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Gambian nurse motivated British couple to support Gambians

Jul 4, 2014, 10:22 AM | Article By: Alhagie Mbye, The Point’s UK correspondent

Karmic Angels UK, a registered charity based in Liverpool, the United Kingdom, and also registered as an international charity operating in The Gambia, has said its aim and objective to establish and support projects, providing relief and development aid for the people of The Gambia.

A Gambian nurse who was in contact with one of the founders of the charity, decades ago, motivated such support for Gambians.

The Point interviewed Stephanie and Alan, founding director and chairman of Karmic Angels, who revealed plans to “create a bigger difference with schooling, clinics, water and much more” in The Gambia.

“This is one of the poorest countries in the world… largely due to a lack of basic resources such as safe drinking water, medical clinics, agricultural and educational facilities. It has been our vision for many years to try and make a difference there.”

Introducing themselves to this correspondent, Stephanie and Alan also gave a brief history of their love affair with West Africa, and the circumstances of Stephanie’s birth involving a Gambian nurse, which took place in 1959.

“We would like to introduce ourselves to you, and tell you our story about what made us decide to do something for a country and people often ignored.

“We are Alan and Stephanie, husband and wife, who has always had a dream…Stephanie has always had a love of West Africa, and there is a very big reason why.

“When she was born in 1959, her mother gave birth to her when she was only 5 months pregnant and, being born only the size of a hand, nobody gave her a chance of surviving.

“A priest was called to give her ‘the last rites’, but there was no priest around. A black nurse was in the ward, and she was the one who saved Stephanie, because in those days you did not have the chance of survival due to the lack of the modern day equipment.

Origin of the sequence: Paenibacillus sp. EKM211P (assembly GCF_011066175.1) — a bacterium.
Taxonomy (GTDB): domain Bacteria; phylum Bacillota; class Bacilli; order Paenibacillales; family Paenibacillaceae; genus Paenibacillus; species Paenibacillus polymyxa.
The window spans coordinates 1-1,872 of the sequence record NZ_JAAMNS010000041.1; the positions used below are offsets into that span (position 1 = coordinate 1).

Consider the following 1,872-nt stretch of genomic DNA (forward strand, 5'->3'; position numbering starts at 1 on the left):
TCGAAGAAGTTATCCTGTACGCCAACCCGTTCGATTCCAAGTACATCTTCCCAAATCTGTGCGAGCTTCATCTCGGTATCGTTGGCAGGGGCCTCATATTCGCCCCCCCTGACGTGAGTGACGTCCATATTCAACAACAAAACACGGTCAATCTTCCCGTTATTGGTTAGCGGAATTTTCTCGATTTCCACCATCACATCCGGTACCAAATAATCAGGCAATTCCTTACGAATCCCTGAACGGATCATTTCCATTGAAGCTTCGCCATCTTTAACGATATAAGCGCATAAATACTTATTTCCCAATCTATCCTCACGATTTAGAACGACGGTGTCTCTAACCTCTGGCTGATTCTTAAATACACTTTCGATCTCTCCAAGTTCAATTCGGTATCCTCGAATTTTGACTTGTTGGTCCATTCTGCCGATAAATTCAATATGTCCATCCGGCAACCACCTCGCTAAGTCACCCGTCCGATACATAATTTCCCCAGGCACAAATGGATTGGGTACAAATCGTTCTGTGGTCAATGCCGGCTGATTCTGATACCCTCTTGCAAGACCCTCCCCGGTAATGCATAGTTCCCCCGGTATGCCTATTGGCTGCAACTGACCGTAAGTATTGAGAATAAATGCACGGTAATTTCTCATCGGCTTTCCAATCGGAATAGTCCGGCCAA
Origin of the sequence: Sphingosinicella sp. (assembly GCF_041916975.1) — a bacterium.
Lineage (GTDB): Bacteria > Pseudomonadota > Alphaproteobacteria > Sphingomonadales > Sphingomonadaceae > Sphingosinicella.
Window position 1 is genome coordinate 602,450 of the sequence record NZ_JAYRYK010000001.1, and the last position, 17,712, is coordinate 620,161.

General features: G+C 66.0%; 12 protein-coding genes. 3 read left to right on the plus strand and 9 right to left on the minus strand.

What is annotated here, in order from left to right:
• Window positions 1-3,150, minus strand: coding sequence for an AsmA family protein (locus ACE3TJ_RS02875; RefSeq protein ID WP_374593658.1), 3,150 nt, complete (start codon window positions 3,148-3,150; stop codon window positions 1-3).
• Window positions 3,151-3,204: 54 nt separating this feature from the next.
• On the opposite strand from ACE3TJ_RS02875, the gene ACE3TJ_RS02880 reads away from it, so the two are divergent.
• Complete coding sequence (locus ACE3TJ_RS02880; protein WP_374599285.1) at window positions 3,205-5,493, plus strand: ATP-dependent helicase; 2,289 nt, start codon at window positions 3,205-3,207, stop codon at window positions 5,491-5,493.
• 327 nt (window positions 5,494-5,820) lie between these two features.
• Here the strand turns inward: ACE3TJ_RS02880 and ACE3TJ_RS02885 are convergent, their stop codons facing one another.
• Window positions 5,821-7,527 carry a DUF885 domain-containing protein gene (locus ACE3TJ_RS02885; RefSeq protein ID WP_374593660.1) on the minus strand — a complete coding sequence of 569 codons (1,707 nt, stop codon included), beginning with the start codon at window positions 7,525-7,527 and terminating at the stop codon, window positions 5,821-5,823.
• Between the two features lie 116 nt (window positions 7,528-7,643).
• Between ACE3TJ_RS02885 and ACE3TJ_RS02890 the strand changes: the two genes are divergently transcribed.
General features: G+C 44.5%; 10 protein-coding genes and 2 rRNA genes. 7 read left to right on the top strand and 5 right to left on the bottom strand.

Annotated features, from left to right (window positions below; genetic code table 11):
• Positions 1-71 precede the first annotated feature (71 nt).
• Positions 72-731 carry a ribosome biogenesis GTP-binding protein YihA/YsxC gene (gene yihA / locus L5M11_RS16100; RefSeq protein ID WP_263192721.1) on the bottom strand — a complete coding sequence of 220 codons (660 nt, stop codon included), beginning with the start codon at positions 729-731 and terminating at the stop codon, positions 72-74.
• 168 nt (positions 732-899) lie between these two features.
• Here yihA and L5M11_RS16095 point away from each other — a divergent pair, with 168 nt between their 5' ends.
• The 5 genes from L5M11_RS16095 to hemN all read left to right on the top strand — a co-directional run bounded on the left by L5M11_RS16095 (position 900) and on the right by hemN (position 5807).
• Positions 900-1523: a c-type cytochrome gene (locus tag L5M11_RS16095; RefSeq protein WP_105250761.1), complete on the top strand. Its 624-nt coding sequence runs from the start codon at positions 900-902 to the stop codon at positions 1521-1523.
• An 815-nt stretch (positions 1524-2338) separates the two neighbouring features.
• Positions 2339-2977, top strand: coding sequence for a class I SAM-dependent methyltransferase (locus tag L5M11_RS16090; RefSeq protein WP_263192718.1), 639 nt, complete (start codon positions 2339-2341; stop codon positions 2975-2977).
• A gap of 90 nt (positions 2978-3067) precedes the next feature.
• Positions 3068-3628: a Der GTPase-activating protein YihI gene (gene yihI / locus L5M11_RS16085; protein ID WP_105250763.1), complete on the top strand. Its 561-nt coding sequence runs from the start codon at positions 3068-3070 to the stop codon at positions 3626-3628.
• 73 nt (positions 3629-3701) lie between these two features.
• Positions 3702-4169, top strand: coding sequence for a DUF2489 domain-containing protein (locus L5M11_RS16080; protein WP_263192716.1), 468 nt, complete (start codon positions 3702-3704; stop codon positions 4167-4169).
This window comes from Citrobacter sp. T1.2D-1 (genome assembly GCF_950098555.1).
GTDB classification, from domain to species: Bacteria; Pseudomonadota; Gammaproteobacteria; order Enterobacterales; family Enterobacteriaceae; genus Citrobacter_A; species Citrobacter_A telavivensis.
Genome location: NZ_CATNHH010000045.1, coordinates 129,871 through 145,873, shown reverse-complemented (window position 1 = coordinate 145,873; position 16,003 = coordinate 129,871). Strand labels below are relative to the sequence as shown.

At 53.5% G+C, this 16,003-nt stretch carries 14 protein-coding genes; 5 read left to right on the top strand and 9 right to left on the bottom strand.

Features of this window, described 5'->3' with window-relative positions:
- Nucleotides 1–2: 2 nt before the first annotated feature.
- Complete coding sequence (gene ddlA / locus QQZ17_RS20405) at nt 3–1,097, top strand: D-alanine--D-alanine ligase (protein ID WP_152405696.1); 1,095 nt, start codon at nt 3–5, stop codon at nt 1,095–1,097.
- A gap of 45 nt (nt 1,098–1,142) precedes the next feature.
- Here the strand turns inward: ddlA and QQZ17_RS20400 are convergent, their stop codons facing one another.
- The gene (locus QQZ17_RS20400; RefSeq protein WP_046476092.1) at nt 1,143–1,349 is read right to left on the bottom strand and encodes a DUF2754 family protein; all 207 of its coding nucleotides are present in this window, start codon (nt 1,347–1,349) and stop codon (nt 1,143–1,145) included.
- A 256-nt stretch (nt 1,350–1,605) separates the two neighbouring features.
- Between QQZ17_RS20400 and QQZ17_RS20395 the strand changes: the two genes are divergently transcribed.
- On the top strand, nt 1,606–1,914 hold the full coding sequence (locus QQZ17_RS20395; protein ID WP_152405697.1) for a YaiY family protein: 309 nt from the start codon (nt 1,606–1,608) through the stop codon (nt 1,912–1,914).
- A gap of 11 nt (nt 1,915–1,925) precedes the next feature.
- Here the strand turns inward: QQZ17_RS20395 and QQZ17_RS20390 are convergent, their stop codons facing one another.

“She was, of course, from The Gambia and had recently travelled by sea from The Gambia to Liverpool to work as a nurse.

“She was the one who kept Stephanie alive and in those days it was in the newspapers as ‘The miracle baby’. Stephanie survived after 9 months of trauma, and the Gambian nurse gave her name from Corinthians out of the Bible. This was “Stephanius” made into Stephanie, as she was a girl.

“Since that time, she has owed her life to her (the nurse) and felt that the best way to give back what she gained was to give back to The Gambia.

“When Stephanie was 13 years old, instead of reading things like ‘The Bunty’ or other ‘girly’ magazines back then in the 1970s, she read about ‘Mandinka’ and ‘Drum’, which was all about slavery in The Gambia.

“After reading books such as these, Stephanie just wanted to abolish slavery, not realizing at that young age that slavery had already been abolished.

“One evening we started watching ‘Roots’ the TV series about “Kunta Kinte”, a young 15 year old Mandinka African taken from his home village in Juffereh, The Gambia, as a slave to America, along with 170 other Gambians.